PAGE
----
Figure 1

Comb-shaped supramolecules and their hierarchical self-organization, showing primary and secondary structures. Similar schemes can, in principle, be used both for flexible and rodlike polymers. In the first case, simple hydrogen bonds can be sufficient, but in the latter case a synergistic combination of bondings (recognition) is generally required to oppose macrophase separation tendency. In (A through C), the self-organized structures allow enhanced processibility due to plastization, and solid films can be obtained after the side chains are cleaved (D). Self-organization of supramolecules obtained by connecting amphiphiles to one of the blocks of a diblock copolymer (E) results in hierarchically structured materials. Functionalizable nanoporous materials (G) are obtained by cleaving the side chains froma lamellae-within-cylinders structure (F). Disk-like objects (H) may be prepared from the same structure by crosslinking slices within the cylinders, whereas nano rods (I) result from cleaving the side chains from a cylinder-within-lamellae structure. Without loss of generality, (A) is shown as a flexible polymer, whereas (B) and (C) are shown as rodlike chains. Electron micrographs of the structures have been represented in references (18,27, 30, 31).

Side chains can also have two separate functions. For example, in addition to providing a repulsive side chain required for self-organization, the side chains may contain an acidic group that acts as a dopant for a conjugated polymer such as polyaniline, which leads to electronic conductivity (24). To introduce further degrees of freedom in tailoring the self-organized phases and their processing, polyaniline may first be doped by a substance such as camphor sulphonic acid and subsequently connected to hexyl resorcinol molecules using their two hydrogen bonds (Fig. 1C) (25). The alkyl chains of the hydrogen-bonded hexyl resorcinol molecules act as plasticizers, leading to thermoplastic processibility of the otherwise infusible polymer. They enforce self-organization where camphor sulfonic acid–doped polyaniline chains are confined in nanoscale conducting cylinders (25), leading to increased conductivity. The concept can be applied even to rodlike polymers, such as polypyridine, which consists of para-coupled heteroaromatic rings. Its optical properties can be tuned based on camphor sulphonic acid. Subsequent hydrogen bonding with alkyl resorcinol creates comb-shaped supramolecules, which self-organize in lamellae in such a way that the material is fluid even without additional solvents (26). Such a fluid state incorporating rigid polymeric rods is uncommon and allows processing toward monodomains where the rods are aligned. Ultimately, the plasticizing hydrogen-bonded alkyl resorcinol molecules can be removed by evaporation in a vacuum oven, thus interlocking the chains in solid stable films (Fig. 1D). In this way, efficient polarized luminance has been achieved (26).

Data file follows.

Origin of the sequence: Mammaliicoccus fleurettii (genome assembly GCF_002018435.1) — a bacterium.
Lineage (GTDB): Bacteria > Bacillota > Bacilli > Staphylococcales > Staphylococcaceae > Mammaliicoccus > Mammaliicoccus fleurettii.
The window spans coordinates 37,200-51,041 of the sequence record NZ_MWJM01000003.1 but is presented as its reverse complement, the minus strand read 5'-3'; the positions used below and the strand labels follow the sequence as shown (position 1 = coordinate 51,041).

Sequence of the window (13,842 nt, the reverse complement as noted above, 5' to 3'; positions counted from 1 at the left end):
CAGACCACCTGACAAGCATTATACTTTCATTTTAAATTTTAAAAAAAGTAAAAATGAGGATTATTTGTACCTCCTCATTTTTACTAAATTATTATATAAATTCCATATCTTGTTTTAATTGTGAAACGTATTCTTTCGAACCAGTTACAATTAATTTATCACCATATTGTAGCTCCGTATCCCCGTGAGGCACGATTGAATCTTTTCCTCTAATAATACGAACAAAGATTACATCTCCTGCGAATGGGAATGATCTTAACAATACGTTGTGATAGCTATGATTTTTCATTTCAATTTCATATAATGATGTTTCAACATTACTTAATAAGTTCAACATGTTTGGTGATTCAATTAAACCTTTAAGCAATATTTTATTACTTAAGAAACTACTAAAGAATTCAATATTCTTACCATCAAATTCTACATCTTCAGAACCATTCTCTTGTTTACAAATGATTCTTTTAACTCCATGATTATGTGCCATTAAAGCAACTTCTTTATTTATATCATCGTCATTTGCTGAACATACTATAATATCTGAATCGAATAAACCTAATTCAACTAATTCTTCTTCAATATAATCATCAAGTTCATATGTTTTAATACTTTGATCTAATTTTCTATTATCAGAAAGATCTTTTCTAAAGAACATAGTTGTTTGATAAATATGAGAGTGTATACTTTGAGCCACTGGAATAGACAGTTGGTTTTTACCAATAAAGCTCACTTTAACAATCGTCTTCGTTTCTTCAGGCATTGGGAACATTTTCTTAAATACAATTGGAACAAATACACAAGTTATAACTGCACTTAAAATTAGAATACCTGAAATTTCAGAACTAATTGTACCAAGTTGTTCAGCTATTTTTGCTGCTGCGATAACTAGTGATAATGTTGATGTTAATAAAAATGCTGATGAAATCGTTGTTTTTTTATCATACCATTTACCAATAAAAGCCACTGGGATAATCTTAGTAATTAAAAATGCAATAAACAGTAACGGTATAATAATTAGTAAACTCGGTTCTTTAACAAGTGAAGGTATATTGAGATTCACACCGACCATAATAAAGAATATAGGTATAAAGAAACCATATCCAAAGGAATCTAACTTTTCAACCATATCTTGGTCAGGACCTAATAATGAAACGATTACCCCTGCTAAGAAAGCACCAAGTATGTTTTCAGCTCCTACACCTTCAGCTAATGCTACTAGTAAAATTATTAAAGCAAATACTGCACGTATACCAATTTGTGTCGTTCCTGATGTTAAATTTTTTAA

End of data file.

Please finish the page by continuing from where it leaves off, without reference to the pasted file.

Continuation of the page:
To increase complexity, one can incorporate structural hierarchies. This can be accomplished by applying within a single material different self-organization and recognition mechanisms operating at different length scales. For example, block copolymeric self-organization at the 100 to 2000 Å length scale and polymer-amphiphile self-organization at the 10 to 60 Å length scale can be combined (Fig. 1E) (18,27). After selective doping of one block, conductivity can be switched based on a sequence of phase transitions (18). Macroscopically tridirectional protonic conductivity can be accomplished by flow-orienting the local structures (28). There is a rich variety of phases (27), such as lamellae-within-cylinders (Fig. 1F), which (in analogy to Fig. 1D) also allow selective cleaving of the constituents that form the supramolecules. For example, starting from polystyrene-block-poly(4-vinylpyridine), in which pentadecylphenol has been hydrogen-bonded, one obtains a structure in which the glassy polystyrene matrix contains empty cylindrical pores with poly(4-vinylpyridine) brushes at the walls (Fig. 1G) (29). By selecting different block copolymers and amphiphiles, one can tune the wettability of the pore walls. In principle, even the conformations of the brushes can be controlled by selecting the polymer and solvent properly. Saito crosslinked the poly(4-vinylpyridine) “slices,” leading to a method of preparing nanoscale colloidal disks (Fig. 1H) (30). Other shapes of nano-objects can also be prepared as shown in Fig. 1I, which shows polymeric rods (31).

Structural complexity can lead to a general concept for combining different functionalities within a single material, tuning them separately, and selecting different combinations of them at different processing stages. This leads to new processing options and control of defects of rodlike conjugated polymers, which opens possibilities in molecular electronics. In addition, structural complexity also leads to properties that respond to external stimuli and conditions. Such materials may not necessarily compete with more traditional electronics or structural materials but could offer new possibilities, for example in “smart” structural parts, coatings, glues, and paints. Biological materials can also open new routes in materials science, as demonstrated by successful attempts to use the functionalities of DNA (22, 23) and the strong surface activity of specific self-organizing fungal proteins (32). Materials science is only beginning to use all of these aspects, opening up routes to unforeseen applications.

  • * To whom correspondence should be addressed. E-mail: Olli.Ikkala{at}hut.fi (O.I.); G.ten.Brinke{at}chem.rug.nl(G.t.B.)